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Film / A Sound of Thunder

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Evolve or die.

A Sound of Thunder is a 2005 sci-fi movie loosely based on the Ray Bradbury story of the same name. It stars Edward Burns, Catherine McCormack, and Ben Kingsley.

In the year 2055, a company offers time-travel tours that allow tourists to hunt dinosaurs, provided they do not stray from the set path. Otherwise, they risk altering history with catastrophic ripple effects.

The movie contains examples of:

  • Abnormal Ammo: The protagonists use futuristic rifles that fire frozen water rounds (the sound, muzzle flash and the fact the rounds can break a concrete block implies they are some kind of rail gun) to hunt dinosaurs and eventually protect themselves as all hell breaks loose because of stepping on the Butterfly of Doom. The fact that it's ice that will dissolve eventually technically takes care of a detail on the original story (that the hunting company actually dug through the remains of the T. Rex to take out the bullets and leave no evidence of their hunt behind that could disrupt history).
  • Adaptation Expansion: Turning a short story into a feature film might be a good cause for the awfulness.
  • Adaptational Species Change: In the book the main dinosaur was a Tyrannosaurus rex, while here it's an Allosaurus.
  • Artistic License – Biology: Where do we start!
    • Baboonasaurs, that's where. Alternately "Baboonizards." There's also the flying "Batizards," and "miscellaneous underwater shark-eel-thing."
    • And we continue with the claim that lions are descended from Allosaurs. Congratulations. Perhaps they meant "fill a similar ecological niche", but bungled it.
    • The claim that humans were "the last species to evolve." That's... nowhere NEAR how evolution works.
  • Contrived Coincidence: Ryer tries to find a way to get into Rand's apartment, and there just so happens to be a delivery of fertilizer waiting.
  • Corrupt Corporate Executive: Hatton makes it clear in his first conversation with Ryer that he is there to basically make all the money in the world.
  • Cutting Corners: The whole situation started because of a "perfect storm" of 1) somebody panicking and stepping off the path and 2) Hatton shutting down the time machine's bio-filter (which would have prevented this) in order to save money on electricity.
  • Delayed Ripple Effect: Taken to ridiculous extremes. Translucent blasts called timewaves come out of nowhere and start knocking people around. And each time they do more species become "devolved".
  • Dull Surprise: From The Agony Booth's recap, "Pierce Brosnan was originally slated to star. Unfortunately, he was replaced by a wooden marionette that looks a lot like Edward Burns." (It's a running gag on the recap seeing how his facial expressions are the same for most of the film.)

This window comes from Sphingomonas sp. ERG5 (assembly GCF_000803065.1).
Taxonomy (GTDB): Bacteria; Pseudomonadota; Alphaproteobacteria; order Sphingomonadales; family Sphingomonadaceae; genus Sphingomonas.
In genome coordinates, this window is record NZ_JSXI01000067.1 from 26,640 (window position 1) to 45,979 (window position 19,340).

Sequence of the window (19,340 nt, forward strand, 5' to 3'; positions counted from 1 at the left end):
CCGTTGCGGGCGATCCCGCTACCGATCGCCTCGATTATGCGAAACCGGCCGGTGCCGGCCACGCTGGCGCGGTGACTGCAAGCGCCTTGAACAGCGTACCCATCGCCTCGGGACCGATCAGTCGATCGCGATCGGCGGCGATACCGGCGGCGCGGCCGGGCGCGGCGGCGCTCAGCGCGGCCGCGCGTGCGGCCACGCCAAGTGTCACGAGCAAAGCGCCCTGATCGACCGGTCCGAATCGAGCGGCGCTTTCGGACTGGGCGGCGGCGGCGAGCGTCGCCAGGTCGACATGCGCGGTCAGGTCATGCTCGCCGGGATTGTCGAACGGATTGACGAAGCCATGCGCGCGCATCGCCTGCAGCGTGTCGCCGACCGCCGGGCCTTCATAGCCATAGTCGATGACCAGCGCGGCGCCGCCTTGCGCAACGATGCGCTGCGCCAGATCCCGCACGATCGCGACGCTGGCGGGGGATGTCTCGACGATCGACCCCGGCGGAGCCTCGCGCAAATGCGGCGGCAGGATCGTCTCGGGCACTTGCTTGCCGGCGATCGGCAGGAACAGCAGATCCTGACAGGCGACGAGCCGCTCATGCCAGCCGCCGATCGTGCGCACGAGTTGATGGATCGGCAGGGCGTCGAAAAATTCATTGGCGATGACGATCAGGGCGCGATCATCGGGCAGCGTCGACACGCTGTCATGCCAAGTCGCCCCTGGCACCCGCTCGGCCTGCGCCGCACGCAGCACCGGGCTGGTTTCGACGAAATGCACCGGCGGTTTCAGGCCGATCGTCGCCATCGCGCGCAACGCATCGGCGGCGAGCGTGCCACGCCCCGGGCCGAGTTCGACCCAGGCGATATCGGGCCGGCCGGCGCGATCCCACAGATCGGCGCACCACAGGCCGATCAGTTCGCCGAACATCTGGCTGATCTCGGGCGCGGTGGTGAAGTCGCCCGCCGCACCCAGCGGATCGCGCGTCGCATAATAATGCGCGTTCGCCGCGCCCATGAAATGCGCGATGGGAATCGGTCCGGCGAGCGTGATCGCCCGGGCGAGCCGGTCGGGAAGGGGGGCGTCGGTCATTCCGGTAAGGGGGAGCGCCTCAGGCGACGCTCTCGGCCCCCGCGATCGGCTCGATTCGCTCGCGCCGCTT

• Evolutionary Levels: Related: assuming humans are the last to evolve ties into the whole assumption that they're more advanced than other animal species.
  • Extinct in the Future: The reason given for time travel being used to hunt dinosaurs is that all animal species are extinct by 2055. This is mentioned in only one scene and is never referenced again. It also raises many more questions than it solves.
  • Failed a Spot Check: When Ryer attempts to go back to the original hunt, the approaching time wave brings him to a group of Native Americans riding in the southwest. He does not seem to notice that he has materialized in a desert instead of the jungle.
  • Forgot About His Powers: An important plot point is made early on that all the guns are linked to Ryer's, and they won't fire until he does. When his gun doesn't fire, putting everyone else's in jeopardy, he tells Jenny to take the shot... though her gun won't work.
  • Mix-and-Match Critters: Many of the animals that show up in the altered timelines.
  • Plot Hole:
    • If the time waves cause existing organisms to de-evolve (we know this because that one female character turns into a white naked mole-rat thing at the last wave), and all animals were extinct by 2055 then where did the originals come from?
    • The safari travels back to the same point in time and kills the same dinosaur over and over again. But it is never explained how they never intersect with past jumps, until Ryer does so at the end.
  • Sexy Discretion Shot: Ryer flirts with a client, and then the scene instantly cuts to the next morning.
  • Sexy Man, Instant Harem: Ryer bangs a client.
  • Shout-Out: Hatton kiss-assingly compares his clients to "Columbus discovering America. Armstrong stepping on the moon. Brubaker landing on Mars". The latter is a reference to Capricorn One, Hyams' debut film, where Brubaker was the captain of a faked Mars landing.
  • Tagline: "Evolve or die" and "Some rules should never be broken".
  • Unusually Uninteresting Sight: Middleton screams his head off when Past!Ryer tackles him, but is merely perplexed when he disappears.
  • Voodoo Shark: Apparently the reason big-game hunters are so eager to go back in time to hunt dinosaurs is because... wait for it... all animals are extinct in 2055. This is mentioned in one scene and then never referenced again, and doesn't explain why people wouldn't be willing to pay to use time travel for more peaceful sightseeing purposes ... or to retrieve healthy animals from the past and repopulate the Earth with them, for that matter.
  • Walk and Talk: A Special Effects Failure thanks to the view suddenly switching to the actors against a dramatic CGI background of the future city once they've finished talking, walking at a completely different pace now they don't have to worry about running over the camera crew.
  • You Get What You Pay For: The boss of the safari company shutting down a key component of the time machine to save power contributed to the catastrophe at hand.